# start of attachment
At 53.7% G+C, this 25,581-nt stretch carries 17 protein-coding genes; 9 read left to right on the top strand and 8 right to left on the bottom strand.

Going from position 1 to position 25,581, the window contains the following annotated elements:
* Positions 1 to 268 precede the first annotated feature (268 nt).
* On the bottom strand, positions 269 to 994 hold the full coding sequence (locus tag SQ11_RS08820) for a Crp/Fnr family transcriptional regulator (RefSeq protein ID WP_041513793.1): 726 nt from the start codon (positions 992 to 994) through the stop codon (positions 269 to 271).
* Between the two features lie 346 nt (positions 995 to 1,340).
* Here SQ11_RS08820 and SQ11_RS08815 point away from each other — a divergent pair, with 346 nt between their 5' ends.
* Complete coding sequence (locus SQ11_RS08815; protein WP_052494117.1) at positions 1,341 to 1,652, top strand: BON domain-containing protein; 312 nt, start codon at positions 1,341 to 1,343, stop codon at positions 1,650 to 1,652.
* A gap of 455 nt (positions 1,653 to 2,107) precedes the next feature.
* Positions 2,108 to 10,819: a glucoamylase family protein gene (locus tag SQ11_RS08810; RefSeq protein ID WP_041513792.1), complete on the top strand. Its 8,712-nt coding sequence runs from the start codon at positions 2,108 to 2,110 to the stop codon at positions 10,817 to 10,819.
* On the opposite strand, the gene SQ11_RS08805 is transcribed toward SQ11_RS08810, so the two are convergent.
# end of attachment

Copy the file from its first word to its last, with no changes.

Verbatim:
At 53.7% G+C, this 25,581-nt stretch carries 17 protein-coding genes; 9 read left to right on the top strand and 8 right to left on the bottom strand.

Going from position 1 to position 25,581, the window contains the following annotated elements:
* Positions 1 to 268 precede the first annotated feature (268 nt).
* On the bottom strand, positions 269 to 994 hold the full coding sequence (locus tag SQ11_RS08820) for a Crp/Fnr family transcriptional regulator (RefSeq protein ID WP_041513793.1): 726 nt from the start codon (positions 992 to 994) through the stop codon (positions 269 to 271).
* Between the two features lie 346 nt (positions 995 to 1,340).
* Here SQ11_RS08820 and SQ11_RS08815 point away from each other — a divergent pair, with 346 nt between their 5' ends.
* Complete coding sequence (locus SQ11_RS08815; protein WP_052494117.1) at positions 1,341 to 1,652, top strand: BON domain-containing protein; 312 nt, start codon at positions 1,341 to 1,343, stop codon at positions 1,650 to 1,652.
* A gap of 455 nt (positions 1,653 to 2,107) precedes the next feature.
* Positions 2,108 to 10,819: a glucoamylase family protein gene (locus tag SQ11_RS08810; RefSeq protein ID WP_041513792.1), complete on the top strand. Its 8,712-nt coding sequence runs from the start codon at positions 2,108 to 2,110 to the stop codon at positions 10,817 to 10,819.
* On the opposite strand, the gene SQ11_RS08805 is transcribed toward SQ11_RS08810, so the two are convergent.